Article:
A Lenten Reboot

Before I was ordained, one of my on-again, off-again past-times was computer tech support. Often under the guise of a ‘small problem’, I would get that familiar call: “my computer is [insert malfunction here], would you take a look at it?”. Before I would come over, I quickly learned to request that the owner reboot their computer – the all-purpose on-off maneuver. The majority of the time, that simply act would clear whatever error was occurring.

In the ordinary course of Lent each year, I find that I have to reboot my Lenten practices at least once….but usually several times. Sometimes the ‘small problem’ that I could easily identify was just that.  A fresh start after accidentally eating meat on a Friday, watching the television I had given up, or otherwise mis-stepping in a little way was easily remedied by recommitting myself to prayer and discipline.

Other times, I found that that ‘small problem’ opened the door to deeper needs that lay hidden or even ignored in my heart and in my spiritual life. It isn’t always pleasant to have wounds or nerves exposed, but the invitation is always to a great conversion, to a more intimate relationship with Jesus.

At this point in Lent, we find ourselves at a sort of reboot – forced though it is! Rather than being prompted by a small problem of our own, we are being united by a larger challenge in our local and global community.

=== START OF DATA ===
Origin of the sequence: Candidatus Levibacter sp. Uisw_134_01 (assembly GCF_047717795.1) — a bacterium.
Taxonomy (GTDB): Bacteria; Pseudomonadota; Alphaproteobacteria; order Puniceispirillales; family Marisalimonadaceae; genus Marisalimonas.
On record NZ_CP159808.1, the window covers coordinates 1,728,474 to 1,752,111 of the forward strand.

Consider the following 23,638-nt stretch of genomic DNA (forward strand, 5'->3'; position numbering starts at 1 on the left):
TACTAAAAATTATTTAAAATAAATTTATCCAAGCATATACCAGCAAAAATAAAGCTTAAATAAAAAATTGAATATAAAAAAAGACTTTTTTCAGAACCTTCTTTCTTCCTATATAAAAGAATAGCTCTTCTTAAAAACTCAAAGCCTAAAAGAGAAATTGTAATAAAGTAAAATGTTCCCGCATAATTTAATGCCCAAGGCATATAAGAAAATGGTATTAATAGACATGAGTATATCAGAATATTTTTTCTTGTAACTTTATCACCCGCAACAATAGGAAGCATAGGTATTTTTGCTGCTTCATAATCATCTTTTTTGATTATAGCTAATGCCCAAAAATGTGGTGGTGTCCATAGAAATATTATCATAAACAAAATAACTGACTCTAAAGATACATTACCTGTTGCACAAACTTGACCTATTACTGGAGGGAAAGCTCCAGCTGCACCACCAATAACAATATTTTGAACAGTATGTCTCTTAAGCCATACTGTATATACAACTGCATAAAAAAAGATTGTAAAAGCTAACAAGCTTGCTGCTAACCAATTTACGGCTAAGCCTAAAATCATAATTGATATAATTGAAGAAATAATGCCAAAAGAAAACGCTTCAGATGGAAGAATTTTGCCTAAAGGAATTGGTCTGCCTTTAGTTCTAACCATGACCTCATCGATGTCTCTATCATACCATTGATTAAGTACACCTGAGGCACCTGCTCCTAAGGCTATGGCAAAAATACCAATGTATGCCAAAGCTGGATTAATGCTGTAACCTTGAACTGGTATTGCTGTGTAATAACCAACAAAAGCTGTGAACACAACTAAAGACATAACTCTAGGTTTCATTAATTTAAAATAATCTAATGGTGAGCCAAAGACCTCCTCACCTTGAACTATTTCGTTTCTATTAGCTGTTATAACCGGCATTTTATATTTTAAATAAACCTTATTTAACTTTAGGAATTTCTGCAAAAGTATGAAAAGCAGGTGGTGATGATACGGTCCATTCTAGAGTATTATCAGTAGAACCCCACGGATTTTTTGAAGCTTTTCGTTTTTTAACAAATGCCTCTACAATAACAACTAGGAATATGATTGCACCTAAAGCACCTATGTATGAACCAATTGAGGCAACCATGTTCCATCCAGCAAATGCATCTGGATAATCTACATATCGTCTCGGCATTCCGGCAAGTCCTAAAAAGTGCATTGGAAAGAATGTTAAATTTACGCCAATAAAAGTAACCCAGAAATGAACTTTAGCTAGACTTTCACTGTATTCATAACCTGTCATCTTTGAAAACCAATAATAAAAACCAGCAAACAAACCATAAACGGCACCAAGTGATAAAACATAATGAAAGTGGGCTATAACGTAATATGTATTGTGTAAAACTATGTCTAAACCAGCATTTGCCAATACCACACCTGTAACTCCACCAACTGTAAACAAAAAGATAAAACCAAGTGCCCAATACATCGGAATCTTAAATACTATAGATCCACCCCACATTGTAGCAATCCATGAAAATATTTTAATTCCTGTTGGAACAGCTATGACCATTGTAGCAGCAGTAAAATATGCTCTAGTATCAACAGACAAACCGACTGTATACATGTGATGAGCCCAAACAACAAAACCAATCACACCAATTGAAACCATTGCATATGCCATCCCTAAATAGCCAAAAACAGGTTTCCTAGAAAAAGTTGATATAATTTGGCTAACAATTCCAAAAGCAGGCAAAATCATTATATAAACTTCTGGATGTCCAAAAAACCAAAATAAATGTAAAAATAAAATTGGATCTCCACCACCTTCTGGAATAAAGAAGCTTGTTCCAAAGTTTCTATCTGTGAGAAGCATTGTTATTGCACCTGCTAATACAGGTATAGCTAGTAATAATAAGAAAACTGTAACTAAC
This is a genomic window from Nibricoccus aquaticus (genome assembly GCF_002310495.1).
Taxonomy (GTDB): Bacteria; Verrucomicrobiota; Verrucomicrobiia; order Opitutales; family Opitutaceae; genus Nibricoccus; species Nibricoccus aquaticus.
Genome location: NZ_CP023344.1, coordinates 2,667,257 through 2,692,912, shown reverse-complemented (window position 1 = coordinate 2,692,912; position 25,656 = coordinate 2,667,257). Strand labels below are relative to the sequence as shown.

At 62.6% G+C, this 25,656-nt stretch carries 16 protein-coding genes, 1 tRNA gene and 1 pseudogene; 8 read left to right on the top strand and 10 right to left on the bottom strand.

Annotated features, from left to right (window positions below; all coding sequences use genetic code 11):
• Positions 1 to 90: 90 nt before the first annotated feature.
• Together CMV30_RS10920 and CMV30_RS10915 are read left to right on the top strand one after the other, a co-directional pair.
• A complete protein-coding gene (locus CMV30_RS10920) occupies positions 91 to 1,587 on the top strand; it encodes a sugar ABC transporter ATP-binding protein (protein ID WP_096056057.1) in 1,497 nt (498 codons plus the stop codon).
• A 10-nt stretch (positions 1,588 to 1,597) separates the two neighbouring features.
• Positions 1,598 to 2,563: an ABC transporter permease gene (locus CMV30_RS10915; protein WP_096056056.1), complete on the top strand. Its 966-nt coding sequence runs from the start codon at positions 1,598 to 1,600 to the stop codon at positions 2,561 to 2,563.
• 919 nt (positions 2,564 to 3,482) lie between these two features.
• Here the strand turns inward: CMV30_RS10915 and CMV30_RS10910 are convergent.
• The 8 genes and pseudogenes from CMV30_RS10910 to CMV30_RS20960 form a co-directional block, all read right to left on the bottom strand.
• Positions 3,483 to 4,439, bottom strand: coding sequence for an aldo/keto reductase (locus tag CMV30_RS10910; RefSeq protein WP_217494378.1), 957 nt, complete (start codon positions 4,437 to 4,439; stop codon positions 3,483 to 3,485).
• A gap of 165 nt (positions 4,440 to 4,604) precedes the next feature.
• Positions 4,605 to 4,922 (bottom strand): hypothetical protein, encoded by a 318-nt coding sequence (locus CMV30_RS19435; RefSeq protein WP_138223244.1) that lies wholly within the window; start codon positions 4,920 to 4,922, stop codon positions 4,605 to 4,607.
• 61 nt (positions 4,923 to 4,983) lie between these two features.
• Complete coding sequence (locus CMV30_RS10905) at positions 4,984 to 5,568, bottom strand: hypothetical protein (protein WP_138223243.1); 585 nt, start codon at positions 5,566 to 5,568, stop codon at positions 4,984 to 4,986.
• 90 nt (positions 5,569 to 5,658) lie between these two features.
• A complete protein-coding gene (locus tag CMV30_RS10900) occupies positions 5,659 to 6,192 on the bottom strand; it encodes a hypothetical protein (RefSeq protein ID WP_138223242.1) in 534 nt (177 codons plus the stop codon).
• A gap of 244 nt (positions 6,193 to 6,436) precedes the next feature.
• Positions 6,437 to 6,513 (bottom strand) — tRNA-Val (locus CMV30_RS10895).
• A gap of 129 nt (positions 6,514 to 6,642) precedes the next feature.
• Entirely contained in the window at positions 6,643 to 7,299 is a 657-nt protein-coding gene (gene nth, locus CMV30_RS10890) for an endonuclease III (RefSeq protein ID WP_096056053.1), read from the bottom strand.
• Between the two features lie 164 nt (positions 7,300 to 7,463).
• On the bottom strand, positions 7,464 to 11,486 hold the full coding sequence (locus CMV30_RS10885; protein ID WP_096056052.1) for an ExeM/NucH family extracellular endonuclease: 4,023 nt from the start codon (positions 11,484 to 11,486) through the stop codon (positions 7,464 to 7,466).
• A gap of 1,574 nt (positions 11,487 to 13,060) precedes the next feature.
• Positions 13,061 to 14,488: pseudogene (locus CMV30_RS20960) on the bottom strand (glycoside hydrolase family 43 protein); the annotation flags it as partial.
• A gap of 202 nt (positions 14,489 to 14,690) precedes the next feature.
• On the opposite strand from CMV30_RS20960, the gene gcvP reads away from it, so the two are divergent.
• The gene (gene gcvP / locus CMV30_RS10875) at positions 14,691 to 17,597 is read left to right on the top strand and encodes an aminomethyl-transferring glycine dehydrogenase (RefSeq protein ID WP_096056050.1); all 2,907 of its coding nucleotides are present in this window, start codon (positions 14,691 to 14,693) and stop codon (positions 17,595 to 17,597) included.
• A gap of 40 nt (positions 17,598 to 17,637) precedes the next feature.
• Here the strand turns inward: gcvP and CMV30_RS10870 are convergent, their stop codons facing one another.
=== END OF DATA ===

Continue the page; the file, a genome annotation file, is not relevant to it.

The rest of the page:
What will this reboot reveal for us in our relationship with Christ and each other? Stripped of the usual practices of our faith, of the comfortable routines, of the regular avenues of relating to Jesus, how will we respond?

While we would never wish for these times, there is a possibility for great fruitfulness here. The invitation remains: be converted and join in a more profound friendship with Jesus and His Church!

May we take this time of change and adaptation to renew our commitment. Jesus is dedicated to restoring us to the glory of living out our vocations as God’s beloved sons and daughters. Let us not hesitate to call on Him, to start anew, and to be more closely united with Him.

One Comment

  1. Thank you Fr. Maurer. God is showing us at this time that He is in control. Our plans for lent have definitely been rebooted. I am truly thankful for technology that we can find new means to pray, celebrate the mass, even online adoration. Even your trip home to visit family seems to have been delayed. May we all embrace this time to find new ways to be Catholic and celebrate the remainder of lent.

Comments are closed.